Bluegrove news

July 8, 2021

Submerged cage aquaculture of marine fish: A review of the biological challenges and opportunities

Dr. Øyvind Korsøen, biological expert in Bluegrove, is one of the authors of this review article regarding the challenges and opportunities of submersible cages for several aquaculture fish species. Many of the experiments in this research were performed using Lindem Data/Bluegrove hydroacoustic technology.  

Dr. Øyvind Korsøen

Dr. Øyvind Korsøen

Abstract
Surface-based cages are the dominant production technology for the marine finfish aquaculture industry. However, issues such as extreme weather events, poor environmental conditions, interactions with parasites, and conflicts with other coastal users are problematic for surface-based aquaculture. Submerged cages may reduce many of these problems and commercial interest in their use has increased. However, a broad synthesis of research into the effects of submerged culture on fish is lacking.

Here, we review the current status of submerged fish farming worldwide, outline the biological challenges that fish with fundamentally different buoyancy control physiologies face in submerged culture, and discuss production benefits and problems that might arise from submerged fish farming. Our findings suggest that fish with closed swim bladders, and fish without swim bladders, may be well-suited to submerged culture. However, for fish with open swim bladders, such as salmonids, submergence is more complex as they require access to surface air to refill their swim bladders and maintain buoyancy.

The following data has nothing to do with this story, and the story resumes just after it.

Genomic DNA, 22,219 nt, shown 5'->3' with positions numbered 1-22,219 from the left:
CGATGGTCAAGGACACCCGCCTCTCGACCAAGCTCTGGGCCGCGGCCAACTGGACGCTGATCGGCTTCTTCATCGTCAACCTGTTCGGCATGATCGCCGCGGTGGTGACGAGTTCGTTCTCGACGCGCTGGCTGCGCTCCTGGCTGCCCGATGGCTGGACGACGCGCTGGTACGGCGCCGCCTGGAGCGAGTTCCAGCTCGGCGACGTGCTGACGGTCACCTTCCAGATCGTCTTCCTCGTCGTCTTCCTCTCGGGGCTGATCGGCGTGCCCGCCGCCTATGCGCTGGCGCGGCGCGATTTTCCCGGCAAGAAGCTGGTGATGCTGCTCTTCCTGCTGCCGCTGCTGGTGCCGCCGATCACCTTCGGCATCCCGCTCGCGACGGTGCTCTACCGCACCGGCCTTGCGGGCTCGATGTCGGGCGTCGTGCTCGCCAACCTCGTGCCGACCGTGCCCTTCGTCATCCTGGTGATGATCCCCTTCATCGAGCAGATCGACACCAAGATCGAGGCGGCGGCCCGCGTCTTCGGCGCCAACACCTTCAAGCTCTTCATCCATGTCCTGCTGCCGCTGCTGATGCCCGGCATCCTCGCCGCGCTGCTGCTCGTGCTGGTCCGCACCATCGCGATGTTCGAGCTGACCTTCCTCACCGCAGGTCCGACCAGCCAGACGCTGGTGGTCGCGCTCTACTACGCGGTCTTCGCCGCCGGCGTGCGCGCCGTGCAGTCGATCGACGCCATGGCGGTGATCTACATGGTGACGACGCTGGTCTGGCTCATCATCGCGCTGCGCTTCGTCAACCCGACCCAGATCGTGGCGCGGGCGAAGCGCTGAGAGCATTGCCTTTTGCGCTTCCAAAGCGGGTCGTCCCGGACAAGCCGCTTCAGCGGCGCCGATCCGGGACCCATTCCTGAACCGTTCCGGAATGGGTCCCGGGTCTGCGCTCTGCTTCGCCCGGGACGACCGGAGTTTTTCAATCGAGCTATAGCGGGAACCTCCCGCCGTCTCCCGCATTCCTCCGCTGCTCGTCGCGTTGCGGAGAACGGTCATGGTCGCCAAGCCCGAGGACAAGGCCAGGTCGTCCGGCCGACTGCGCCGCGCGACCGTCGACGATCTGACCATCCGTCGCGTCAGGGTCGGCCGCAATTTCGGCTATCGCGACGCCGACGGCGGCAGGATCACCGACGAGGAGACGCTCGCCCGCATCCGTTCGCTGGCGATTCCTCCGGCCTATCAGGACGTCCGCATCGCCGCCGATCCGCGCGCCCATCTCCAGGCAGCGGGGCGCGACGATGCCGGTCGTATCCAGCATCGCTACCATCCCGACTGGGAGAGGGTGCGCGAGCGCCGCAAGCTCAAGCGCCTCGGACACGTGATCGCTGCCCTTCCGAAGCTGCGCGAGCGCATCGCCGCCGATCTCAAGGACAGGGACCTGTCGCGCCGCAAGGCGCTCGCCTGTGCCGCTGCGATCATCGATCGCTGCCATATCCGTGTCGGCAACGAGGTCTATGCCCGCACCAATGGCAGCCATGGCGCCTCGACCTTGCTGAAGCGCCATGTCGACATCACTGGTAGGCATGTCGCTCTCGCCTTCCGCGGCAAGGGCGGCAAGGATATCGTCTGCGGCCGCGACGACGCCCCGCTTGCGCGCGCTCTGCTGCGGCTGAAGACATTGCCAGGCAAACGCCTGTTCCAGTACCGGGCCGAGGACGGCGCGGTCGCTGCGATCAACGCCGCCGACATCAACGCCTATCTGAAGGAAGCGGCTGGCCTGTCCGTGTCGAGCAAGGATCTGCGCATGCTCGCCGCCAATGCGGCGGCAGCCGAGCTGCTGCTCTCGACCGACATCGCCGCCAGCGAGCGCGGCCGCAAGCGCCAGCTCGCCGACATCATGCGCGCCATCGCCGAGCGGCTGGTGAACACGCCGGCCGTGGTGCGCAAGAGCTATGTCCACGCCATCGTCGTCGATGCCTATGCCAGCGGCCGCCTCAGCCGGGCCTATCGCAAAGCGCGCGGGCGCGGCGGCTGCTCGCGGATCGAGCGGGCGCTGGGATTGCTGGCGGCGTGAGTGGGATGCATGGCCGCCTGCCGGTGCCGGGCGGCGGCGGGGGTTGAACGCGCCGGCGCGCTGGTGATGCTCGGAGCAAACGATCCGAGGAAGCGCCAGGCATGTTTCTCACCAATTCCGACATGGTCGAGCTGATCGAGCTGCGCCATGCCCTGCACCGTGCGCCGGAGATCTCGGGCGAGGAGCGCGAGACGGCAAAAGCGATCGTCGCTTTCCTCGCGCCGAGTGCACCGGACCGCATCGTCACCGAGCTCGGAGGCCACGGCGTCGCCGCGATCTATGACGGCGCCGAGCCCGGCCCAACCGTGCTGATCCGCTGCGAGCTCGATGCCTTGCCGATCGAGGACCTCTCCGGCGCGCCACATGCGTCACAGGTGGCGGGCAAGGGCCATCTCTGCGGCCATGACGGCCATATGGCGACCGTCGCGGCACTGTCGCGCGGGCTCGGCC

Growth and welfare of open swim bladder fish can be compromised by submergence for long periods due to complications with buoyancy regulation, but the recent addition of underwater air domes to submerged cages can alleviate this issue. Despite this advance, a greater understanding of how to couple advantageous environmental conditions with submerged culture to improve fish growth and welfare over the commercial production cycle is required if submerged cages are to become a viable alternative to surface-based cage aquaculture.

Read the full article:
Submerged cage aquaculture of marine fish: A review of the biological challenges and opportunities

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